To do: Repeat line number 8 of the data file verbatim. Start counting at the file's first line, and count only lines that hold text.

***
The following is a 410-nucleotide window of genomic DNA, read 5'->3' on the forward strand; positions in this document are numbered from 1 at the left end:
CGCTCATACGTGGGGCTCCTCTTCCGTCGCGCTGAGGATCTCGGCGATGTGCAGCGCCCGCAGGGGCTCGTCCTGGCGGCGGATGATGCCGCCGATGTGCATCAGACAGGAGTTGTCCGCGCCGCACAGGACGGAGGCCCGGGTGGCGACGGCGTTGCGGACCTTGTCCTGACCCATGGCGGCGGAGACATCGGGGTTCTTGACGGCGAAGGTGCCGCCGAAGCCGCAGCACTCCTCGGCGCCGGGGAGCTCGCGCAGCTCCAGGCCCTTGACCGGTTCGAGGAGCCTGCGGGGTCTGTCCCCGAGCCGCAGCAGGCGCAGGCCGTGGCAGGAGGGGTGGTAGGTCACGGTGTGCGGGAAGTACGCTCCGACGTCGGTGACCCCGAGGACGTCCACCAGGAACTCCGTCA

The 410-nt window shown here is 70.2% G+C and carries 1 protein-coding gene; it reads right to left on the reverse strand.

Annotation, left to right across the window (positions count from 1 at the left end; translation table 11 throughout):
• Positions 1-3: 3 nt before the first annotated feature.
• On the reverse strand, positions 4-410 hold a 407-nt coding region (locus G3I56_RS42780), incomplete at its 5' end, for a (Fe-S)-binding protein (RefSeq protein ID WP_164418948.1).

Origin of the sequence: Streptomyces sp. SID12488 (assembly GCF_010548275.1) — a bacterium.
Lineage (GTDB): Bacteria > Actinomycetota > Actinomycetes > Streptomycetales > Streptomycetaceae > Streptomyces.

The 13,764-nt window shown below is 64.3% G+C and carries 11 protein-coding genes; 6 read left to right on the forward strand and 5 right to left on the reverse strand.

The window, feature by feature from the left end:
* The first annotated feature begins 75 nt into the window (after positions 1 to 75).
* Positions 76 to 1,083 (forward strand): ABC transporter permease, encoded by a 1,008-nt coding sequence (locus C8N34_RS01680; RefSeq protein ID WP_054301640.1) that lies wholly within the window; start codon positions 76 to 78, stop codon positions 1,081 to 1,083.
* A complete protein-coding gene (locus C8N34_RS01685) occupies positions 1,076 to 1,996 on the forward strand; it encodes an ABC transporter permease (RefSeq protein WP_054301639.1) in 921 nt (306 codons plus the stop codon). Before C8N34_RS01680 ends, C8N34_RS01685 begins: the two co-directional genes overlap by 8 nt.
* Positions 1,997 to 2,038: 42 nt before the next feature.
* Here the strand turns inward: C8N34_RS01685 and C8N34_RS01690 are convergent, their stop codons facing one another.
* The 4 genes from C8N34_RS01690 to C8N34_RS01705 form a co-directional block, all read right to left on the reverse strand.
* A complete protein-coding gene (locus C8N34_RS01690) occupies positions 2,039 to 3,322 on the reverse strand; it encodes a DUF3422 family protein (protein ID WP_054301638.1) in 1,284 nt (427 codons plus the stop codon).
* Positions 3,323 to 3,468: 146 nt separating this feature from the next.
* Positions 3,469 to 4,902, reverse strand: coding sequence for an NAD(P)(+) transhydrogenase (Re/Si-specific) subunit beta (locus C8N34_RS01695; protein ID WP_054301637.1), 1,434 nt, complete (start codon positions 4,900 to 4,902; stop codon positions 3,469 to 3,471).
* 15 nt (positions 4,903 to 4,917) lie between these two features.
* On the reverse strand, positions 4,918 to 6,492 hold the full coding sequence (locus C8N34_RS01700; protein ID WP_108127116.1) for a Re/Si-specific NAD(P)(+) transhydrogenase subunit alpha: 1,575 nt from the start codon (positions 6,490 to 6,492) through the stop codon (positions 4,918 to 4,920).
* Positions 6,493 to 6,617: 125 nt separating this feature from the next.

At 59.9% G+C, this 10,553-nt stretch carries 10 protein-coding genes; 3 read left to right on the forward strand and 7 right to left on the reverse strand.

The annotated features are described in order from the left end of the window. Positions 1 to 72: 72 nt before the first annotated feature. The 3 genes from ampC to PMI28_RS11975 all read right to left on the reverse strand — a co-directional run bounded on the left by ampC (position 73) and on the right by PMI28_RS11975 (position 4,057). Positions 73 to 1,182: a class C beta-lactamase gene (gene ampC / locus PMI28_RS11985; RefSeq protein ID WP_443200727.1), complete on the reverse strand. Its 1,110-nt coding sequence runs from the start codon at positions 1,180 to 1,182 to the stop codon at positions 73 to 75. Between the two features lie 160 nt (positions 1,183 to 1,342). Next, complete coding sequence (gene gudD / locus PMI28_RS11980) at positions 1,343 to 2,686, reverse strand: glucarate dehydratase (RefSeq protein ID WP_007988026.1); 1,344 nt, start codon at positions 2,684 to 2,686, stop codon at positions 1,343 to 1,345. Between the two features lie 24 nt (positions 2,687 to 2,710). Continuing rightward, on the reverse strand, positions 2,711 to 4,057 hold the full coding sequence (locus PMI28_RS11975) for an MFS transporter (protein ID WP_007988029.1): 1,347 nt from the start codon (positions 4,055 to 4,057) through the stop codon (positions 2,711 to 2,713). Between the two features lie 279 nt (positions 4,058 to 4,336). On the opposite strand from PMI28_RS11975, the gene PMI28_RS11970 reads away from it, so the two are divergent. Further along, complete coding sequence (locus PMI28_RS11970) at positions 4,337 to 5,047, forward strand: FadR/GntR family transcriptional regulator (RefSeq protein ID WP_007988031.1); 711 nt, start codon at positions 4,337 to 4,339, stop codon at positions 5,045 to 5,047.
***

Lineage (GTDB): Bacteria > Actinomycetota > Actinomycetes > Streptomycetales > Streptomycetaceae > Streptomyces.